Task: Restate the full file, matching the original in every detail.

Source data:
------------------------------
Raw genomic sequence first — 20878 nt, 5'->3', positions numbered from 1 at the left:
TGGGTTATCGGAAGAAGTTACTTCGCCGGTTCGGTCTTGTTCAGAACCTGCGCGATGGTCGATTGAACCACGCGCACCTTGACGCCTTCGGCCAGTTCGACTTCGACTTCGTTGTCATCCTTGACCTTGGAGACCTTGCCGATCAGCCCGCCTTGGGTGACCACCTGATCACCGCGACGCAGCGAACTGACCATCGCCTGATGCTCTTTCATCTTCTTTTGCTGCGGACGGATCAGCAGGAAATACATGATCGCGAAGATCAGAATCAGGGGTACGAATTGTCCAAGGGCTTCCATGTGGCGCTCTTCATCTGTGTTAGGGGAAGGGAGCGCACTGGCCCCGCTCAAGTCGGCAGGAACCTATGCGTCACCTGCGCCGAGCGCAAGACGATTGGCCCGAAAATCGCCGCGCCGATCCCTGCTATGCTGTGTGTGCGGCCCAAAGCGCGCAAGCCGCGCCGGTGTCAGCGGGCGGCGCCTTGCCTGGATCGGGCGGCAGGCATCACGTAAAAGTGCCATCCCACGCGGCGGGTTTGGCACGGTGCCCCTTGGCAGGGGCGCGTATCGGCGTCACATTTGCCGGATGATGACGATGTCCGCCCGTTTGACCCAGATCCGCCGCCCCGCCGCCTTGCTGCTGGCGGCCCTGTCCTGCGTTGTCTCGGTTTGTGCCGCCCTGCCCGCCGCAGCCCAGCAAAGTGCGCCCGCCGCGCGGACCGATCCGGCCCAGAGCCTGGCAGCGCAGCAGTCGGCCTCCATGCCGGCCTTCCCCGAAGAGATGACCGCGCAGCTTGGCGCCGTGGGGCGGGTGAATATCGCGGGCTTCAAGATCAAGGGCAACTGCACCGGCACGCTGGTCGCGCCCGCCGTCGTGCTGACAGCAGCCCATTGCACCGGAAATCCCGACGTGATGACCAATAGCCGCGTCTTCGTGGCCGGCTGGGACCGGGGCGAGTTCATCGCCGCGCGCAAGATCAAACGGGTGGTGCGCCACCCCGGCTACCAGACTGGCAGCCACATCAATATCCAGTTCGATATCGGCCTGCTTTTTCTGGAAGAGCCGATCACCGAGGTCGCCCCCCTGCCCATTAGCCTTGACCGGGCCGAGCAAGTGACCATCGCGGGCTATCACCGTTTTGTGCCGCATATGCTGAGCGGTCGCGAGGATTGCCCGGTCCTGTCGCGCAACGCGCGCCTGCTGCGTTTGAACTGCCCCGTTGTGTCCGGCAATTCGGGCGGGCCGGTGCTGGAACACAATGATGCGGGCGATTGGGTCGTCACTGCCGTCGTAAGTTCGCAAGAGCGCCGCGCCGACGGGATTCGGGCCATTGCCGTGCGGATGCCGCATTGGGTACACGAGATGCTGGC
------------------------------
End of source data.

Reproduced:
Raw genomic sequence first — 20878 nt, 5'->3', positions numbered from 1 at the left:
TGGGTTATCGGAAGAAGTTACTTCGCCGGTTCGGTCTTGTTCAGAACCTGCGCGATGGTCGATTGAACCACGCGCACCTTGACGCCTTCGGCCAGTTCGACTTCGACTTCGTTGTCATCCTTGACCTTGGAGACCTTGCCGATCAGCCCGCCTTGGGTGACCACCTGATCACCGCGACGCAGCGAACTGACCATCGCCTGATGCTCTTTCATCTTCTTTTGCTGCGGACGGATCAGCAGGAAATACATGATCGCGAAGATCAGAATCAGGGGTACGAATTGTCCAAGGGCTTCCATGTGGCGCTCTTCATCTGTGTTAGGGGAAGGGAGCGCACTGGCCCCGCTCAAGTCGGCAGGAACCTATGCGTCACCTGCGCCGAGCGCAAGACGATTGGCCCGAAAATCGCCGCGCCGATCCCTGCTATGCTGTGTGTGCGGCCCAAAGCGCGCAAGCCGCGCCGGTGTCAGCGGGCGGCGCCTTGCCTGGATCGGGCGGCAGGCATCACGTAAAAGTGCCATCCCACGCGGCGGGTTTGGCACGGTGCCCCTTGGCAGGGGCGCGTATCGGCGTCACATTTGCCGGATGATGACGATGTCCGCCCGTTTGACCCAGATCCGCCGCCCCGCCGCCTTGCTGCTGGCGGCCCTGTCCTGCGTTGTCTCGGTTTGTGCCGCCCTGCCCGCCGCAGCCCAGCAAAGTGCGCCCGCCGCGCGGACCGATCCGGCCCAGAGCCTGGCAGCGCAGCAGTCGGCCTCCATGCCGGCCTTCCCCGAAGAGATGACCGCGCAGCTTGGCGCCGTGGGGCGGGTGAATATCGCGGGCTTCAAGATCAAGGGCAACTGCACCGGCACGCTGGTCGCGCCCGCCGTCGTGCTGACAGCAGCCCATTGCACCGGAAATCCCGACGTGATGACCAATAGCCGCGTCTTCGTGGCCGGCTGGGACCGGGGCGAGTTCATCGCCGCGCGCAAGATCAAACGGGTGGTGCGCCACCCCGGCTACCAGACTGGCAGCCACATCAATATCCAGTTCGATATCGGCCTGCTTTTTCTGGAAGAGCCGATCACCGAGGTCGCCCCCCTGCCCATTAGCCTTGACCGGGCCGAGCAAGTGACCATCGCGGGCTATCACCGTTTTGTGCCGCATATGCTGAGCGGTCGCGAGGATTGCCCGGTCCTGTCGCGCAACGCGCGCCTGCTGCGTTTGAACTGCCCCGTTGTGTCCGGCAATTCGGGCGGGCCGGTGCTGGAACACAATGATGCGGGCGATTGGGTCGTCACTGCCGTCGTAAGTTCGCAAGAGCGCCGCGCCGACGGGATTCGGGCCATTGCCGTGCGGATGCCGCATTGGGTACACGAGATGCTGGC